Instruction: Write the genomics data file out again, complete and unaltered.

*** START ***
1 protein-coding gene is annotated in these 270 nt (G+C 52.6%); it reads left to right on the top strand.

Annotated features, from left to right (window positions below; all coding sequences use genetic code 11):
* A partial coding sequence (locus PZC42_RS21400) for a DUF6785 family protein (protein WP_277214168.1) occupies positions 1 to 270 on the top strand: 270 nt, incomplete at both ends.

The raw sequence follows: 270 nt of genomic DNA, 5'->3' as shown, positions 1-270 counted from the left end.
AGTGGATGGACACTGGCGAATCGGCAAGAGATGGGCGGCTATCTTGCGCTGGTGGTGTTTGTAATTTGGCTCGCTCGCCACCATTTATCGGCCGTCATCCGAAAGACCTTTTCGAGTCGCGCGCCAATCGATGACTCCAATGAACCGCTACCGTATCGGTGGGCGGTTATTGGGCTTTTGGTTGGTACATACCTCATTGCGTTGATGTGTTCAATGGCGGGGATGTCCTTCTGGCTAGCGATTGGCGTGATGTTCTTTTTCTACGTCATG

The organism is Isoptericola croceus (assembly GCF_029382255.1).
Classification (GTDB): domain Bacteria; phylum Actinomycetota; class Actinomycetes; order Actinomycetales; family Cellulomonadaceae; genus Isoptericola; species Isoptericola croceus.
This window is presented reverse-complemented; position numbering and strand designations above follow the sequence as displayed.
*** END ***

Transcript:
1 protein-coding gene is annotated in these 270 nt (G+C 52.6%); it reads left to right on the top strand.

Annotated features, from left to right (window positions below; all coding sequences use genetic code 11):
* A partial coding sequence (locus PZC42_RS21400) for a DUF6785 family protein (protein WP_277214168.1) occupies positions 1 to 270 on the top strand: 270 nt, incomplete at both ends.

The raw sequence follows: 270 nt of genomic DNA, 5'->3' as shown, positions 1-270 counted from the left end.
AGTGGATGGACACTGGCGAATCGGCAAGAGATGGGCGGCTATCTTGCGCTGGTGGTGTTTGTAATTTGGCTCGCTCGCCACCATTTATCGGCCGTCATCCGAAAGACCTTTTCGAGTCGCGCGCCAATCGATGACTCCAATGAACCGCTACCGTATCGGTGGGCGGTTATTGGGCTTTTGGTTGGTACATACCTCATTGCGTTGATGTGTTCAATGGCGGGGATGTCCTTCTGGCTAGCGATTGGCGTGATGTTCTTTTTCTACGTCATG

The organism is Isoptericola croceus (assembly GCF_029382255.1).
Classification (GTDB): domain Bacteria; phylum Actinomycetota; class Actinomycetes; order Actinomycetales; family Cellulomonadaceae; genus Isoptericola; species Isoptericola croceus.
This window is presented reverse-complemented; position numbering and strand designations above follow the sequence as displayed.